On Sept. 12, the U.K. Department for Environment, Food & Rural Affairs (Defra) and Department for Communities and Local Government released a consultation for delivering sustainable urban drainage systems (SuDS). The goal of the consultation was to examine SuDS implementation options and long-term maintenance strategies.

The need for greater use of SuDS was recognized following extensive flooding in the U.K. during 2007. Some 55,000 properties were damaged, with as many as two-thirds resulting from drains and sewers unable to cope with the heavy rainfall, according to a press release by the Adaptation Sub-Committee of the U.K. Committee on Climate Change. The independent Pitt Review that followed made a number of recommendations and promoted the widespread use of SuDS.

The UK Parliament endorsed the Pitt Review’s approach to SuDS in passing the 2010 Flood and Water Management Act. However, implementation of the SuDS portion of the act has been repeatedly delayed due to concerns about the effects on homebuilders and the pace of new development. Further, despite widespread flooding in the U.K. at the end of 2013, spending on flood defenses has actually decreased, according to a Nov. 5 report from the U.K.’s National Audit Office. The government has now consulted on a different approach, one that relies on the planning system to promote use of SuDS.

The consultation period closed at the end of October. Many groups, including the Adaptation Sub-Committee, have said the proposed change weakens plans to use SuDS in new developments. Groups fear that SuDS standards will no longer be statutory and will rely on the discretion of developers and local planning authorities, which could result in a piecemeal approach where SuDS is enforced only through conditions on planning permissions. The proposed changes also include exemptions for minor developments.

According to the Blueprint for Water coalition, more than 100,000 houses per year have been built since the Flood and Water Management Act was passed, and more than 4 million properties are at risk of surface water flooding. “The status quo is no longer an option; SuDS need to be incorporated into all major and minor developments,” the group said in comments on the proposed changes. Blueprint for Water also says that expanding traditional stormwater infrastructure to cope with climate change could cost £1 billion per year, while £10.4 billion in savings could result from not having to make new sewage connections.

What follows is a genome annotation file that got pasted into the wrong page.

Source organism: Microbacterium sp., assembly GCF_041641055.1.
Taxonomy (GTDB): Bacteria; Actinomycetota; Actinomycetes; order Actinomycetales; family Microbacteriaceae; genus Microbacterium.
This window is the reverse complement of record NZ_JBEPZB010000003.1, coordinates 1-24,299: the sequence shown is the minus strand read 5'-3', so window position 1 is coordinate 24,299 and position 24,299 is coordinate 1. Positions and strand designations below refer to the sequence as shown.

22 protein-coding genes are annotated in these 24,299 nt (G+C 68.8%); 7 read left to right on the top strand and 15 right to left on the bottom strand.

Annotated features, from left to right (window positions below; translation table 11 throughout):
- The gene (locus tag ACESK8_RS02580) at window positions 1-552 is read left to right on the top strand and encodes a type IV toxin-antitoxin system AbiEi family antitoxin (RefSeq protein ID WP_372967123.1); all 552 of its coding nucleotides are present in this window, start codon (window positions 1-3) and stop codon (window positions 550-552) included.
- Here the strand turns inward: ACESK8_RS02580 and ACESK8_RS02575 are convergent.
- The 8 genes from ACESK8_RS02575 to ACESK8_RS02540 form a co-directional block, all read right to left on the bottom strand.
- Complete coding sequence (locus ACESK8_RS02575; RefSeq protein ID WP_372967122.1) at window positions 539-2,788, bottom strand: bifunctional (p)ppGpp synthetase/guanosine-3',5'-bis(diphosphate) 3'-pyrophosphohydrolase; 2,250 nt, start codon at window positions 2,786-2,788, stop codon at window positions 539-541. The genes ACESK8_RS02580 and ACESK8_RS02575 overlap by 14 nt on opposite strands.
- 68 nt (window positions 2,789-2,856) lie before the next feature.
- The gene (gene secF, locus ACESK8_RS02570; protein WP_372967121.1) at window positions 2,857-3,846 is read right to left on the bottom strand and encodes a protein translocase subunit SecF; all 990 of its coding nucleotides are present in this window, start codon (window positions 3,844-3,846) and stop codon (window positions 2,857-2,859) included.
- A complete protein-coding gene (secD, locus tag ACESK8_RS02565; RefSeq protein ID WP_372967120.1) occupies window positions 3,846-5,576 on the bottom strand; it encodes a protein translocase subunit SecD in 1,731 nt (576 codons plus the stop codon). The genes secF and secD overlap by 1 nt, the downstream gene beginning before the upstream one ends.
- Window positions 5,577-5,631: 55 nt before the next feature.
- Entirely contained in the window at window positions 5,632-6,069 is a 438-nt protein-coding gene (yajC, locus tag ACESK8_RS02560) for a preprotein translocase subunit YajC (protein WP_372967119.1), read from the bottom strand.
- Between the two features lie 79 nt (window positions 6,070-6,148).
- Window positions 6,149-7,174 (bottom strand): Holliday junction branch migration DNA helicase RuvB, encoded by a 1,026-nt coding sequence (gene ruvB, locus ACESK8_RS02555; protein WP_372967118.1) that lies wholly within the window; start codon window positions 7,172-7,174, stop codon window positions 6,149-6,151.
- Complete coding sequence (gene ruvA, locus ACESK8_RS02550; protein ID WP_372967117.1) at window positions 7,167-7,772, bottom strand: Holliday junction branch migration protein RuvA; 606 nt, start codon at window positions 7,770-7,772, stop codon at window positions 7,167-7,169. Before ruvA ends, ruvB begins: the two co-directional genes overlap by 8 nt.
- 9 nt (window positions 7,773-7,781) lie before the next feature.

Schedule 3 of the Flood and Water Management Act 2010 would have required local authorities to establish SuDS Approving Bodies that would review these systems to ensure they follow the government’s national standards on design, construction, operation, and maintenance. The approving bodies also would adopt and maintain SuDS where appropriate. The changes, which would come into force in spring 2015, leave confusion about the role of approving bodies and other actions previously established under the 2010 act. Read more views on the SuDS consultation.

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Flooding is a serious problem in the UK with 1 in 6 properties at risk of flooding. A new website, www.floodready.co.uk, has been launched to raise awareness of flood risk in the North West. The website has been funded by the North West Regional Flooding and Coastal Committee and developed by Sefton Council and the Southport Eco Centre, with support from the Environment Agency.

The Landscape Institute is hosting a competition asking entrants to submit initiatives on how to prevent flooding. Entrants are asked to explain and demonstrate their ideas on film. Submissions are due January 5. Read more.